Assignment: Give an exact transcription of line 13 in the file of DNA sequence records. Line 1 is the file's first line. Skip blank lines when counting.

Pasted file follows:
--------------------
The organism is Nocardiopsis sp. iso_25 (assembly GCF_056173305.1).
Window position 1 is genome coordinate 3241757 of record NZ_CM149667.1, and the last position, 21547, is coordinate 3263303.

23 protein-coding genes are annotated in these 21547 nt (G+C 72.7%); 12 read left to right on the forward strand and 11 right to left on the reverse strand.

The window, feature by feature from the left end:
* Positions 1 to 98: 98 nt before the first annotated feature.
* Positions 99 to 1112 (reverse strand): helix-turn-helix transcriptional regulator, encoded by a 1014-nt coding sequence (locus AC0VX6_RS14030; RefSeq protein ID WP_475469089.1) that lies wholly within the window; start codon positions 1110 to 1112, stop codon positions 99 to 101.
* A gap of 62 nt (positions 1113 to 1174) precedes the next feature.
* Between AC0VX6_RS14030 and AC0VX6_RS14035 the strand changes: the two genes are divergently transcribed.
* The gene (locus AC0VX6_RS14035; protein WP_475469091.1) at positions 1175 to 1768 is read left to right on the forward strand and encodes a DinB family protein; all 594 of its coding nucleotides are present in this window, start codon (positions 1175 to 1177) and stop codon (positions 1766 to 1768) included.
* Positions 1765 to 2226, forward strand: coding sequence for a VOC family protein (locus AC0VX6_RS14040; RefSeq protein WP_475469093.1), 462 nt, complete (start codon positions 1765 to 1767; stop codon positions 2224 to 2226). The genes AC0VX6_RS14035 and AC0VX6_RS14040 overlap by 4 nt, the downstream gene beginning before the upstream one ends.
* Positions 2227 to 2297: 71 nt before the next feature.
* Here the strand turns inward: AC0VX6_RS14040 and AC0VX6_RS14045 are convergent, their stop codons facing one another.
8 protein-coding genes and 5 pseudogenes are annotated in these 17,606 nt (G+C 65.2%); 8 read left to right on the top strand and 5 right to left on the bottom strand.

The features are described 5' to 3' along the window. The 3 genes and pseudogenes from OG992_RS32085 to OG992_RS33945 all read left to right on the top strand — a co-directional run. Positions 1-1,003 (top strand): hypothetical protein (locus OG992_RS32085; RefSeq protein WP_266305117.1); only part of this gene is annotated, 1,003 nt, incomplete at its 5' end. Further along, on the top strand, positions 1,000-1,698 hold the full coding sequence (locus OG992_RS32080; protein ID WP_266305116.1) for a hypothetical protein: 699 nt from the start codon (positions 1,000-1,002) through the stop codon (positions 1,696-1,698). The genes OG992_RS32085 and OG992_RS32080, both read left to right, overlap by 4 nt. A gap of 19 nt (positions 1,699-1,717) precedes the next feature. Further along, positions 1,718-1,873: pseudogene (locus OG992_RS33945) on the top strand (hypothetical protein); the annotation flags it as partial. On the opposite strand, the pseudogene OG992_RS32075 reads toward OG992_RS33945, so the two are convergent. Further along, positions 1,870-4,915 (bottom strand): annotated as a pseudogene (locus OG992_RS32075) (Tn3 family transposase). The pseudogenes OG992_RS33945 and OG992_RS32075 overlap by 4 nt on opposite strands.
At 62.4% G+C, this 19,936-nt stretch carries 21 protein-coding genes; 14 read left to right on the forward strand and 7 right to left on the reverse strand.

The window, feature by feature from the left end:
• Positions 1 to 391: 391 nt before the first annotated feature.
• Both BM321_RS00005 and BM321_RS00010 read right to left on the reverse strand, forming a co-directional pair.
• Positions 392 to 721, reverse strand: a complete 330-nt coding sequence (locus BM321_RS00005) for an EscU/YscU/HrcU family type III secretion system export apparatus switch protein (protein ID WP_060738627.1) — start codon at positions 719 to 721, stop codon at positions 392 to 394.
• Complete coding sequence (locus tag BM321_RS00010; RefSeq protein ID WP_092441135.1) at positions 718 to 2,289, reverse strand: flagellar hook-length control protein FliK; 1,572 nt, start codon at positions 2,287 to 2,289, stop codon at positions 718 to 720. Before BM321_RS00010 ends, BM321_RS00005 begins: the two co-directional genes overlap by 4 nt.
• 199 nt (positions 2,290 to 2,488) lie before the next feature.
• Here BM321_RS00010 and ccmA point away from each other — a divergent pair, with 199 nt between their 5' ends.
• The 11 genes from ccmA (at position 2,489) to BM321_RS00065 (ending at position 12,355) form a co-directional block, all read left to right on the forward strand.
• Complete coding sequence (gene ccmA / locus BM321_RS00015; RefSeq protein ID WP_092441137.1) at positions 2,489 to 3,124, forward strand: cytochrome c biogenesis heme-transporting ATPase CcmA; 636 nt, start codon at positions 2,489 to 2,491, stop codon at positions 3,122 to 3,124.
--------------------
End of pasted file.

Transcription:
8 protein-coding genes and 5 pseudogenes are annotated in these 17,606 nt (G+C 65.2%); 8 read left to right on the top strand and 5 right to left on the bottom strand.